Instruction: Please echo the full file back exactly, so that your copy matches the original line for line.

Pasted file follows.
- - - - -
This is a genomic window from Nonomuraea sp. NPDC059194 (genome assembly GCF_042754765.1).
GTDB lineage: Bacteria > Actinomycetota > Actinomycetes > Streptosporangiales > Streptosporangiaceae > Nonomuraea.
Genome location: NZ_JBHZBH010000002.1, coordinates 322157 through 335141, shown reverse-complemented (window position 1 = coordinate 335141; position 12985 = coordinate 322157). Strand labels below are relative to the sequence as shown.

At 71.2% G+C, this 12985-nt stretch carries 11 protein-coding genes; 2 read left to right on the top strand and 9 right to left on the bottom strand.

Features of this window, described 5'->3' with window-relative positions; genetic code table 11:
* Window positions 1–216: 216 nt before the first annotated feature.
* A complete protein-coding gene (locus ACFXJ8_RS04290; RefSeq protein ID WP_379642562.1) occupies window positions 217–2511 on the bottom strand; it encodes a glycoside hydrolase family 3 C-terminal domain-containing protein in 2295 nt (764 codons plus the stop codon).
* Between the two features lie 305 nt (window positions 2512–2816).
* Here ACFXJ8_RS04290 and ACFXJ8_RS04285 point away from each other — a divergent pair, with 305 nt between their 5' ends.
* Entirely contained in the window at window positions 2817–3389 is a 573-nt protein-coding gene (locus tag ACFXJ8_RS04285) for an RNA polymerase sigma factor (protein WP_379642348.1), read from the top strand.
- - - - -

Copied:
This is a genomic window from Nonomuraea sp. NPDC059194 (genome assembly GCF_042754765.1).
GTDB lineage: Bacteria > Actinomycetota > Actinomycetes > Streptosporangiales > Streptosporangiaceae > Nonomuraea.
Genome location: NZ_JBHZBH010000002.1, coordinates 322157 through 335141, shown reverse-complemented (window position 1 = coordinate 335141; position 12985 = coordinate 322157). Strand labels below are relative to the sequence as shown.

At 71.2% G+C, this 12985-nt stretch carries 11 protein-coding genes; 2 read left to right on the top strand and 9 right to left on the bottom strand.

Features of this window, described 5'->3' with window-relative positions; genetic code table 11:
* Window positions 1–216: 216 nt before the first annotated feature.
* A complete protein-coding gene (locus ACFXJ8_RS04290; RefSeq protein ID WP_379642562.1) occupies window positions 217–2511 on the bottom strand; it encodes a glycoside hydrolase family 3 C-terminal domain-containing protein in 2295 nt (764 codons plus the stop codon).
* Between the two features lie 305 nt (window positions 2512–2816).
* Here ACFXJ8_RS04290 and ACFXJ8_RS04285 point away from each other — a divergent pair, with 305 nt between their 5' ends.
* Entirely contained in the window at window positions 2817–3389 is a 573-nt protein-coding gene (locus tag ACFXJ8_RS04285) for an RNA polymerase sigma factor (protein WP_379642348.1), read from the top strand.